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Corals can be trained to endure heat stress

A new study led by the University of Miami’s Rosenstiel School of Marine and Atmospheric Science has found that a stressful temperature treatment in the laboratory for 90 days can make corals more tolerant to increased water temperatures.

Since global warming is the greatest threat that coral reefs currently face, these findings can offer restoration scientists new approaches to increase the success rate of planting new, more resilient coral onto degraded reefs as climate change continues to increase water temperatures.

While previous “stress-hardening” experiments have exposed corals to short-term higher temperatures, this new study assessed the effect of a long-term, variable treatment, where temperatures were increased to a stressful level for a brief period of time, twice per day.

“This ‘training’ regime is akin to an athlete preparing for a race,” said study lead author Allyson DeMerlis, a Ph.D. candidate at the UM Rosenstiel School. “We were able to demonstrate that this temperature treatment can boost the corals’ stamina to heat stress.”

DeMerlis and her colleagues collected fragments from six distinct genetic individuals of Caribbean staghorn coral from the UM Rosenstiel School’s Rescue a Reef coral nursery and randomly assigned them to three groups: field control, laboratory control, and variable temperature treatment.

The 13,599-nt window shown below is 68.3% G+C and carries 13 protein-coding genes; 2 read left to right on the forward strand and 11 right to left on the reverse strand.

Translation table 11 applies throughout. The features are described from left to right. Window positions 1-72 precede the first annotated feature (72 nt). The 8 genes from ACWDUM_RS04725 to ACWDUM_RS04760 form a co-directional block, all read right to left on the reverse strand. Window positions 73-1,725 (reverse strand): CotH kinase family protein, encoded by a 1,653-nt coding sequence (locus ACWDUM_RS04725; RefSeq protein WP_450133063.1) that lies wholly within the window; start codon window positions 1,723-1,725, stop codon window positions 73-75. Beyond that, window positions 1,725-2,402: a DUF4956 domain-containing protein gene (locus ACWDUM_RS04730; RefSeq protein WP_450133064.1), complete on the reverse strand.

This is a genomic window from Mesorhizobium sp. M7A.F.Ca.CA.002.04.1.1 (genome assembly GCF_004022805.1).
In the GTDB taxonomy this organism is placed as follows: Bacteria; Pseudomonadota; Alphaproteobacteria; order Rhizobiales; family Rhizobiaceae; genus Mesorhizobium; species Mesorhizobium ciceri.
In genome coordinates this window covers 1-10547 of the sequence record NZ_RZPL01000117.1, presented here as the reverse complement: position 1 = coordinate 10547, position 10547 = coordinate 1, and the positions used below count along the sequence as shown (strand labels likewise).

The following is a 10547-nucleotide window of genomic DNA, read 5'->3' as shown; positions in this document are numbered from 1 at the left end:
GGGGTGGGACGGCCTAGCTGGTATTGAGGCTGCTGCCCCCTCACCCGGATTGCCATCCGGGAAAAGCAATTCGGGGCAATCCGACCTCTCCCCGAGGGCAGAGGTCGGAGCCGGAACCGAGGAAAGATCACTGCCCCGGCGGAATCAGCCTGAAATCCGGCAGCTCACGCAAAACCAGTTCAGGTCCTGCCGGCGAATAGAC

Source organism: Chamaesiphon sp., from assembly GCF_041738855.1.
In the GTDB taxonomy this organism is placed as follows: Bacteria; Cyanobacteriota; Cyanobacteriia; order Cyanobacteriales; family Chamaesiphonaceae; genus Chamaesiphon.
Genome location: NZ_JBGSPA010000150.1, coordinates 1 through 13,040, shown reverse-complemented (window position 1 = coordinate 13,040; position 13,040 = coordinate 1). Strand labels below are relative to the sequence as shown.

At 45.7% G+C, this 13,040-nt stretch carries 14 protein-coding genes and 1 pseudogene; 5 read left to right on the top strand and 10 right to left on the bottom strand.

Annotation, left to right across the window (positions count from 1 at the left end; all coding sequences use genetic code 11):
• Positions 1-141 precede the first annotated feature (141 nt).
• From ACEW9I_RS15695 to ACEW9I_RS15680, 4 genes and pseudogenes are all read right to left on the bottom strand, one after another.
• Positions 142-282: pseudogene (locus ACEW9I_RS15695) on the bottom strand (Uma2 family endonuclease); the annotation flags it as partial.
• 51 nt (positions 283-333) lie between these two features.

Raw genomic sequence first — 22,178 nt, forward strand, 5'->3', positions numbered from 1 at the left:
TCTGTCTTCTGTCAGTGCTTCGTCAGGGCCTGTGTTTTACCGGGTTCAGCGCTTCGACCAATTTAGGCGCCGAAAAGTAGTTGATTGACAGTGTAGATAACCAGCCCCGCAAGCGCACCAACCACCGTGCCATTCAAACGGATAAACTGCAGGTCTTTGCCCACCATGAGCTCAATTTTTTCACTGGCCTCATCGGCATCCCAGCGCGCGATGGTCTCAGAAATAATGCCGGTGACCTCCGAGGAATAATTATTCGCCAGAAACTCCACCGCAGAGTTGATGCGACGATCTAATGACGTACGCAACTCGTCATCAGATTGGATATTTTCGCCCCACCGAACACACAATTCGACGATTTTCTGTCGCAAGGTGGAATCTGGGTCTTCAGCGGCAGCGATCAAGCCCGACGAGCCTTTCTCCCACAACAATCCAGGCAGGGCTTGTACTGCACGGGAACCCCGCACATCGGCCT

While the laboratory control corals were kept at a constant 28 degrees Celsius for a period of three months, the variable temperature treatment corals were exposed twice per day to fluctuating temperatures between 28 and 31 degrees Celsius.

The scientists measured bleaching progression and the number of days that corals endured thermal stress before bleaching. They found that the variable temperature treatment significantly improved tolerance to thermal stress. Moreover, untreated corals were more prone to succumb to disease-like signs of tissue loss.

These results prove the benefits of using such methods to increase corals’ thermal endurance, and could be applied in the field by restoration practicians in order to identify locations where their nurseries and outplanting sites could be exposed to higher, fluctuating temperatures.

“We have unfortunately reached the point where active intervention and restoration are necessary to ensure that valuable coral reefs are able to persist for generations to come,” said study senior author Ian Enochs, a coral scientist at the National Oceanic and Atmospheric Administration (NOAA). “We want to increase the efficiency and efficacy of these efforts, and ultimately ensure that the corals that are placed back out on a reef have the greatest chance of enduring the stressful conditions they will face in the future.”  

“Our findings bring a glimmer of hope to the uncertain future of corals, as we identified a treatment in which we can enhance their tolerance to heat stress,” concluded DeMerlis.

The study is published in the journal Coral Reefs.

By Andrei Ionescu, Staff Writer

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